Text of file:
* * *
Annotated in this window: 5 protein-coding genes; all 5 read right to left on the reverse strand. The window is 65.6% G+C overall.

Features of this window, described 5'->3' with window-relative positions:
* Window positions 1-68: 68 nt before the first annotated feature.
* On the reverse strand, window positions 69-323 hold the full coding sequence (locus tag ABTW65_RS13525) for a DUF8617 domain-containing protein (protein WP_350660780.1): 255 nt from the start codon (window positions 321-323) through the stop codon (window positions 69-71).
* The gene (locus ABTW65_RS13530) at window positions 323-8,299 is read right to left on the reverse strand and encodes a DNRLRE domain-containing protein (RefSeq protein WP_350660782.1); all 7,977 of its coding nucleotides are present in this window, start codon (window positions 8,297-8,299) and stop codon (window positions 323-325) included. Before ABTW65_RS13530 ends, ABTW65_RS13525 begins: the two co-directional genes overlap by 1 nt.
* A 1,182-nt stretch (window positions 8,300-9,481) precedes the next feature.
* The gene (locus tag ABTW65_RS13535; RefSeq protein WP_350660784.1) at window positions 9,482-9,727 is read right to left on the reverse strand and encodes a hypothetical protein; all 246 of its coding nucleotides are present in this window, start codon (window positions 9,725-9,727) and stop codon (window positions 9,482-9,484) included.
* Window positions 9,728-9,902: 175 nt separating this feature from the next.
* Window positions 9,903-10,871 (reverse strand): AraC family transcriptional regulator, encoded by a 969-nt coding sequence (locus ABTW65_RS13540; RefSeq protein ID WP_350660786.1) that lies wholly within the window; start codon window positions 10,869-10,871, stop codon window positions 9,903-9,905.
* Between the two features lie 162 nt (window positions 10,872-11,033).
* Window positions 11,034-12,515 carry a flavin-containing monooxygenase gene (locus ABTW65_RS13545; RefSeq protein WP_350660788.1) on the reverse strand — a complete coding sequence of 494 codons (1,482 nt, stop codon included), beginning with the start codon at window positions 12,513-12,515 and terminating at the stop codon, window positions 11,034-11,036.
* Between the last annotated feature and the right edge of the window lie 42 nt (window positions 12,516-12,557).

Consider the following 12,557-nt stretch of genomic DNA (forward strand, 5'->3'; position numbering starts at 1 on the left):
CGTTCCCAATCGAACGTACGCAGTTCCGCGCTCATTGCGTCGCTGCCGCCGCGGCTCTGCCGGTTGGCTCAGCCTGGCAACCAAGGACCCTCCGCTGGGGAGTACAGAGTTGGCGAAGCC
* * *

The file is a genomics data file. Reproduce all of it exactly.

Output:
Annotated in this window: 5 protein-coding genes; all 5 read right to left on the reverse strand. The window is 65.6% G+C overall.

Features of this window, described 5'->3' with window-relative positions:
* Window positions 1-68: 68 nt before the first annotated feature.
* On the reverse strand, window positions 69-323 hold the full coding sequence (locus tag ABTW65_RS13525) for a DUF8617 domain-containing protein (protein WP_350660780.1): 255 nt from the start codon (window positions 321-323) through the stop codon (window positions 69-71).
* The gene (locus ABTW65_RS13530) at window positions 323-8,299 is read right to left on the reverse strand and encodes a DNRLRE domain-containing protein (RefSeq protein WP_350660782.1); all 7,977 of its coding nucleotides are present in this window, start codon (window positions 8,297-8,299) and stop codon (window positions 323-325) included. Before ABTW65_RS13530 ends, ABTW65_RS13525 begins: the two co-directional genes overlap by 1 nt.
* A 1,182-nt stretch (window positions 8,300-9,481) precedes the next feature.
* The gene (locus tag ABTW65_RS13535; RefSeq protein WP_350660784.1) at window positions 9,482-9,727 is read right to left on the reverse strand and encodes a hypothetical protein; all 246 of its coding nucleotides are present in this window, start codon (window positions 9,725-9,727) and stop codon (window positions 9,482-9,484) included.
* Window positions 9,728-9,902: 175 nt separating this feature from the next.
* Window positions 9,903-10,871 (reverse strand): AraC family transcriptional regulator, encoded by a 969-nt coding sequence (locus ABTW65_RS13540; RefSeq protein ID WP_350660786.1) that lies wholly within the window; start codon window positions 10,869-10,871, stop codon window positions 9,903-9,905.
* Between the two features lie 162 nt (window positions 10,872-11,033).
* Window positions 11,034-12,515 carry a flavin-containing monooxygenase gene (locus ABTW65_RS13545; RefSeq protein WP_350660788.1) on the reverse strand — a complete coding sequence of 494 codons (1,482 nt, stop codon included), beginning with the start codon at window positions 12,513-12,515 and terminating at the stop codon, window positions 11,034-11,036.
* Between the last annotated feature and the right edge of the window lie 42 nt (window positions 12,516-12,557).

Consider the following 12,557-nt stretch of genomic DNA (forward strand, 5'->3'; position numbering starts at 1 on the left):
CGTTCCCAATCGAACGTACGCAGTTCCGCGCTCATTGCGTCGCTGCCGCCGCGGCTCTGCCGGTTGGCTCAGCCTGGCAACCAAGGACCCTCCGCTGGGGAGTACAGAGTTGGCGAAGCC